By Jack Kenny
Talking with customers about India pale ale is a pleasure, because so many folks enjoy the hop character of IPA. It could well be the craft brew favorite in the United States. Just about every brewer offers one, and some more than one.
Over the past 30 years, India pale ale has gone through more incarnations than it had over its 200-plus years of existence. The style was born in England and produced there exclusively until the late 20th Century. Not many English IPAs appear on store shelves in the U.S. today. Demand is for American IPA, now recognized as a specific beer style.
U.S. craft brewers experiment with styles and flavors every day. They have married the IPA style to others, such as Belgians and blacks, to bring new liquids to the palate. In this column we will stick with the basics, if we can so call them in this fluid age, to make conversation with customers useful.
Hop character is the main talking point of IPA. Here are brief descriptions of the two basic styles.
Some malt character, medium to medium-high; hops are earthy, grassy, fruity. Mouthfeel is medium-light to medium. Hop character is higher than other English ales, but significantly lower than the American version.
“A prominent to intense hop aroma with a citrusy, floral, perfume-like, resinous, piney, and/or fruity character derived from American hops.” So says bjcp.org, which, if you’ve been following the Beer Column, is required reading for beer knowledge.
Around Labor Day this year my wife and I spent 10 days in England. At every meal we sampled the local beer – those wondrous cask ales, low in alcohol, unfiltered and served at cellar temperature – many of which were IPAs. Trust me, they bear little resemblance to what we call India pale ale over here.
Americans are obsessed with hops, and the abv levels of our IPAs are well into the range we used to consider strong. Beer people have subdivided American IPA into East and West Coast IPA styles. In the West hops are the focus, and the malt is in the background. In the East the malt is more prominent. So they say. But plenty of West Coast style IPA is brewed here on the East Coast, and vice versa, so all that chatter among beer folks is just that.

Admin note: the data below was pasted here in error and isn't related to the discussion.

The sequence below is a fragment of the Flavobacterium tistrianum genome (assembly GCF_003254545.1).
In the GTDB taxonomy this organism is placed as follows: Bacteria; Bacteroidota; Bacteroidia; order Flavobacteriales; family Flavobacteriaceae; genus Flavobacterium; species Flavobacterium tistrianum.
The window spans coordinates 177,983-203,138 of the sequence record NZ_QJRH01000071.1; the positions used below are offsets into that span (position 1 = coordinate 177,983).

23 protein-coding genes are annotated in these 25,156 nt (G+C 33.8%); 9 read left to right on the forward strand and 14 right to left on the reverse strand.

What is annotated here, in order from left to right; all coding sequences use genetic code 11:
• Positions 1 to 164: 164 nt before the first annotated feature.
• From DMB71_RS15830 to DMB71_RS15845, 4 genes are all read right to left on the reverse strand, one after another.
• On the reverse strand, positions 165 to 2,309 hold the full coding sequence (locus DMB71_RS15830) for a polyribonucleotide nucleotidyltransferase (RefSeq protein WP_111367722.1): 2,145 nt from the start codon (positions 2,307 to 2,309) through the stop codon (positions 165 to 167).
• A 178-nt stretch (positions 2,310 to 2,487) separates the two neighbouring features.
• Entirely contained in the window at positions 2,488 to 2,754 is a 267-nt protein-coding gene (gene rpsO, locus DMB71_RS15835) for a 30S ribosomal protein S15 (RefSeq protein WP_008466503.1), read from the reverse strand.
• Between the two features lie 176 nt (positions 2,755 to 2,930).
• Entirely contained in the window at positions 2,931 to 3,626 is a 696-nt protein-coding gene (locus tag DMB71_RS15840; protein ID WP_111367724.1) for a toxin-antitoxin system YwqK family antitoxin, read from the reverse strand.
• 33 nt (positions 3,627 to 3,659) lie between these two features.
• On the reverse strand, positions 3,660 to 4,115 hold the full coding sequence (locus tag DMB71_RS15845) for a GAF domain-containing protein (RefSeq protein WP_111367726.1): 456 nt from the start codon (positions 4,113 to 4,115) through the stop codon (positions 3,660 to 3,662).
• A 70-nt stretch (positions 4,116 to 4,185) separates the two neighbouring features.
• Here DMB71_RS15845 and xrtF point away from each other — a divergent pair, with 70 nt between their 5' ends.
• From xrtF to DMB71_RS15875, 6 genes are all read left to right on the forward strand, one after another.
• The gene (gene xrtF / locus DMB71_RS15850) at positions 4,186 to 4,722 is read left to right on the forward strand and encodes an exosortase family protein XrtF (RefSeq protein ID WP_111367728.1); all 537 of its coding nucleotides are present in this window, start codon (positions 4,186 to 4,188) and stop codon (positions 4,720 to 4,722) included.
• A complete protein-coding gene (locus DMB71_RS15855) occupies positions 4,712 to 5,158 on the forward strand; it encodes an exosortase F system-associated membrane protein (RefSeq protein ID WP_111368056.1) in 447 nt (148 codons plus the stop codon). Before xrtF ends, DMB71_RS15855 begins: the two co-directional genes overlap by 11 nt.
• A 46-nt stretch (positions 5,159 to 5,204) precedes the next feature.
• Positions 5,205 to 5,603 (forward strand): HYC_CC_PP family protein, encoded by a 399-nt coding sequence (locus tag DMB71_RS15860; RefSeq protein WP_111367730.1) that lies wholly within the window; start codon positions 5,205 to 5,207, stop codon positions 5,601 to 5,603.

Rather than get overly concerned with style, I prefer to judge a beer on its own. Recently I sampled Weyerbacher’s Last Chance IPA, from Pennsylvania. It was disappointing because the beer was all hops and no malt. If they were thinking to make a West Coast IPA when they created this, they didn’t quite achieve it.
Then there is Thomas Hooker Brewery in Bloomfield, CT. Its Hop Meadow IPA is well supported by a warm and welcome malt base, over which the hops dance. Another favorite is West Coast IPA from Green Flash, in San Diego. To me it has more malt character than others that fall into the subcategory, and is exceptionally balanced.
An excellent English style IPA is offered by Cambridge House Beer Company, which began in Connecticut but now brews in Massachusetts. The hop character is earthy, as it should be. Cambridge House also brews Big Hoppy, an outstanding double IPA.
Double IPA, also known as imperial IPA, is yet another substyle, and it is highly popular. Simply put, it’s an IPA brewed with more hops and with more malt, thereby raising the alcohol level north of 8%. These are beers to be nursed, and with pleasure.
I suppose you’re waiting for the explanation about how India pale ale got its name. You know, the story about how English pale ale was hopped up and strengthened to make the sea journey to India without spoiling. In the past I would gladly have done so, but having poked into the subject I am now counted among the doubters. To learn more, read Martyn Cornell’s story in Beer Connoisseur at http://bit.ly/cTaFaK.
A better, and truer, story is that of the origin of pale ale, the parent of IPA. Ah, but I’m thirsty now and I’ll sing no more.
Jack Kenny has been writing The Beer Column for The Connecticut Beverage Journal since 1995. Write to him at email@example.com.